Frameworky Goodness: Mojolicious (Perl)

This topic was created by Frumious Bandersnatch .

  1. Frumious Bandersnatch

    Frameworky Goodness: Mojolicious (Perl)

    I've spent the last couple of weeks playing around with this and learning more about it.

    The first line in the main manpage bills itself as "[a]n amazing real-time web framework...".

    The more I'm learning about it, the more I have to agree with the "amazing" bit. As a framework for building websites, it doesn't throw out loads of abstractions that you have to learn about first. It's MVC, but is agnostic on what Model implementation you use. Routing grafts actions into your site's URL space, and a stash (a simple hashref) is set up to keep track of everything from the point at which a request is dispatched from the router until something renders back a reply to the web user. Flexible in how these are implemented, ranging from callbacks in the routing setup to full MVC treatment with a simple but powerful templating engine (fully eval'd perl instead of a DDL/DSL) and controller classes.

    Extending the high-level framework is very easy thanks to its plugin, helper and command features. Plenty of really nice modern features like fluent interfaces (especially nice when writing test scripts), roles, perl attributes and method signatures, Moose-like "has", lazy perl state variables, a "Lite" mode, embedded user agent and web servers, hundreds of plugins, etc., etc.

    The most amazing thing, though, is that it seems to have all its turtles in a row, all the way down. I used to use POE for event-based programming, but the base Mojo class provides a similar set of features for async/non-blocking code without you having to think of things in the "POE" way (with wheels and whatever). Can also detect libev, automatically making your code more responsive.

    I'm barely scratching the surface of what the lower-level Mojo framework provides, but I've been benefiting from it every day that I code using Mojolicious. You get a high quality non-blocking web server and testing framework as well as async database access (Mojo::Pg) all without the slightest bit of fuss. The Mojo::Promise feature lets you write your own async code in a very synchronous style so future users (including future you) don't have to get bogged down with the nitty-gritty of how it works under the hood.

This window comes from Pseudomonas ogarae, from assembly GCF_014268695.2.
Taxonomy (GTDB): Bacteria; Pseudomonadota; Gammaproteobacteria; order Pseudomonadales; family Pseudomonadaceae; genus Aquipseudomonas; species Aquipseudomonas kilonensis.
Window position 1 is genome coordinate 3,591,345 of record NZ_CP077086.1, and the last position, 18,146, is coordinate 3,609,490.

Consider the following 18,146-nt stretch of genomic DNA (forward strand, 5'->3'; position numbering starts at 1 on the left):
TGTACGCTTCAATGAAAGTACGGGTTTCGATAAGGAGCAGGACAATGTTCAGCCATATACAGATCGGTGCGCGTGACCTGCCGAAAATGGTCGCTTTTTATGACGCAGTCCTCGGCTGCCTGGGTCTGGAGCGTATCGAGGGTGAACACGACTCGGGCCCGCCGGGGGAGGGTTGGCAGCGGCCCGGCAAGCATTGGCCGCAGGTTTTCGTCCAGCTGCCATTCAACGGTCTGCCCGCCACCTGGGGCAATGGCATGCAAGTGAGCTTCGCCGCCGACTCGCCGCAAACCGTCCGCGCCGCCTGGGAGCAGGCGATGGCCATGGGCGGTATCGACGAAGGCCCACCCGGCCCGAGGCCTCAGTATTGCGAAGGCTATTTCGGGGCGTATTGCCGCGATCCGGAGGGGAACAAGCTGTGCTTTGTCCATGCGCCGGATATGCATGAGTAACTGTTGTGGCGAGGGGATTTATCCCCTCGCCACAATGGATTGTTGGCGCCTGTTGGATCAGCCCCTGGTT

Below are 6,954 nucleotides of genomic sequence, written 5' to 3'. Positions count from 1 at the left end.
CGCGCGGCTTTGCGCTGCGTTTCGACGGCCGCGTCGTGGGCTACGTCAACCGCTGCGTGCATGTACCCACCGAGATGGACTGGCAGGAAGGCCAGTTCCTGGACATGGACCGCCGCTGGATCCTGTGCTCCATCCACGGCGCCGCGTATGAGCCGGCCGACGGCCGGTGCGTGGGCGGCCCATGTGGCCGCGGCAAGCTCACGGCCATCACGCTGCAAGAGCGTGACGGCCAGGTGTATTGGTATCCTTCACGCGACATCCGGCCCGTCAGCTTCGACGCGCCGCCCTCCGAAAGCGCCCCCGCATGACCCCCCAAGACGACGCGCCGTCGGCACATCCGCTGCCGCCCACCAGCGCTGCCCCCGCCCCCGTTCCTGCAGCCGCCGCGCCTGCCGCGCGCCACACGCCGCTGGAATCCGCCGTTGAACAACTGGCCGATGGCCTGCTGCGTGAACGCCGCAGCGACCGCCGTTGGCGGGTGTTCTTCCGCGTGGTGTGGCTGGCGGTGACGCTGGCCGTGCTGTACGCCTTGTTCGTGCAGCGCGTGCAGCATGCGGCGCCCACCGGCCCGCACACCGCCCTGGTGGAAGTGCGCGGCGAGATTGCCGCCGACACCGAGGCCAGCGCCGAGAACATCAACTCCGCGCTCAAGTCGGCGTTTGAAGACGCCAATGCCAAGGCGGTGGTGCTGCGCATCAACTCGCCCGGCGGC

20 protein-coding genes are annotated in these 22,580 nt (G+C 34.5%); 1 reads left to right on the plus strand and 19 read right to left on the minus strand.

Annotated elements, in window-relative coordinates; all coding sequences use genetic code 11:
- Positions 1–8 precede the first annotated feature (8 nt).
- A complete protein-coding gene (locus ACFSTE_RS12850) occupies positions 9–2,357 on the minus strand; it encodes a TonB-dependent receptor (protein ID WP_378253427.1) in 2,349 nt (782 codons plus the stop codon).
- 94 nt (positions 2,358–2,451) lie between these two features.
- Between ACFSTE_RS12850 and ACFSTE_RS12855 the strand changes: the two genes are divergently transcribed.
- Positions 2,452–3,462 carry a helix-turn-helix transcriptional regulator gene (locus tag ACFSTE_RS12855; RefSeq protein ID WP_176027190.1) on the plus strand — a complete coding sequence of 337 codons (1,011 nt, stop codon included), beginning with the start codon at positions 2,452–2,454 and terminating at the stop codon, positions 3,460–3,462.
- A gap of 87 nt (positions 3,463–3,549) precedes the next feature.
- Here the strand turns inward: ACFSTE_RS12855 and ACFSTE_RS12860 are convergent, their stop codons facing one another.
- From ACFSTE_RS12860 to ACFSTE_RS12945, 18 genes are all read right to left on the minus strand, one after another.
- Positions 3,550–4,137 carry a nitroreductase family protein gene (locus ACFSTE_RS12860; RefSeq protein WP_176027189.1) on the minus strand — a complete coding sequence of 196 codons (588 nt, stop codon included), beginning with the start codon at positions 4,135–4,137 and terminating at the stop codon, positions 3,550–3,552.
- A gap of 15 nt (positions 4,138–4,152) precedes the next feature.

Besides replacing POE for event-driven programming, the Mojo/Mojolicious frameworks are also a pretty good replacement for micro service deployment frameworks like Docker. Having no external dependencies and the ability to deploy a bunch of different Mojolicious applications via Mojolicious::Plugin::Mount completely eliminates the need for 3rd party middleware. Stick it into an LXC container or hide it behind an nginx reverse proxy if you wish, but it's not necessary. The embedded production web server (hypnotoad) has zero-downtime upgrades baked in as standard, so git-based push-to-deploy is a complete doddle.

    Also, the code is well written and very readable so it's as easy to consult as the copious manpages and guides that are included.

    If you're developing a web/websocket application and you speak Perl, then Mojolocious is the full-stack solution you've been looking for. No word of a lie.

  2. Marco Fontani

    I'd recommend also looking into Minion, the Mojolicious-related queue manager/runner, which is at the same level of (Perl) awesomeness

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